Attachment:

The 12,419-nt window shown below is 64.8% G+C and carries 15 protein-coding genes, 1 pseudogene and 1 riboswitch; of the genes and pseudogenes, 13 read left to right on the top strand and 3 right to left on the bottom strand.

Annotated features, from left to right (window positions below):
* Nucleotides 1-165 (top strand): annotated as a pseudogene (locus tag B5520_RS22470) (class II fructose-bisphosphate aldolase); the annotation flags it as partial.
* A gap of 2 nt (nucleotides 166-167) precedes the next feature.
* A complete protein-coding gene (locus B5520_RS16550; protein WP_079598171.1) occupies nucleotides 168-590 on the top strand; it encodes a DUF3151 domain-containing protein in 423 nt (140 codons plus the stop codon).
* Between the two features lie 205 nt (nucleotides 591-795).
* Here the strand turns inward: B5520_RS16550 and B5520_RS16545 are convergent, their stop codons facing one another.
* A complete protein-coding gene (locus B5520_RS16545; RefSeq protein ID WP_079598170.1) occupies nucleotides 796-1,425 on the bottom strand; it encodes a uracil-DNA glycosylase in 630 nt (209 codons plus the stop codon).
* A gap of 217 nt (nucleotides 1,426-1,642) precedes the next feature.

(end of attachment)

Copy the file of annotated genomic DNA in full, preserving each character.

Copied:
The 12,419-nt window shown below is 64.8% G+C and carries 15 protein-coding genes, 1 pseudogene and 1 riboswitch; of the genes and pseudogenes, 13 read left to right on the top strand and 3 right to left on the bottom strand.

Annotated features, from left to right (window positions below):
* Nucleotides 1-165 (top strand): annotated as a pseudogene (locus tag B5520_RS22470) (class II fructose-bisphosphate aldolase); the annotation flags it as partial.
* A gap of 2 nt (nucleotides 166-167) precedes the next feature.
* A complete protein-coding gene (locus B5520_RS16550; protein WP_079598171.1) occupies nucleotides 168-590 on the top strand; it encodes a DUF3151 domain-containing protein in 423 nt (140 codons plus the stop codon).
* Between the two features lie 205 nt (nucleotides 591-795).
* Here the strand turns inward: B5520_RS16550 and B5520_RS16545 are convergent, their stop codons facing one another.
* A complete protein-coding gene (locus B5520_RS16545; RefSeq protein ID WP_079598170.1) occupies nucleotides 796-1,425 on the bottom strand; it encodes a uracil-DNA glycosylase in 630 nt (209 codons plus the stop codon).
* A gap of 217 nt (nucleotides 1,426-1,642) precedes the next feature.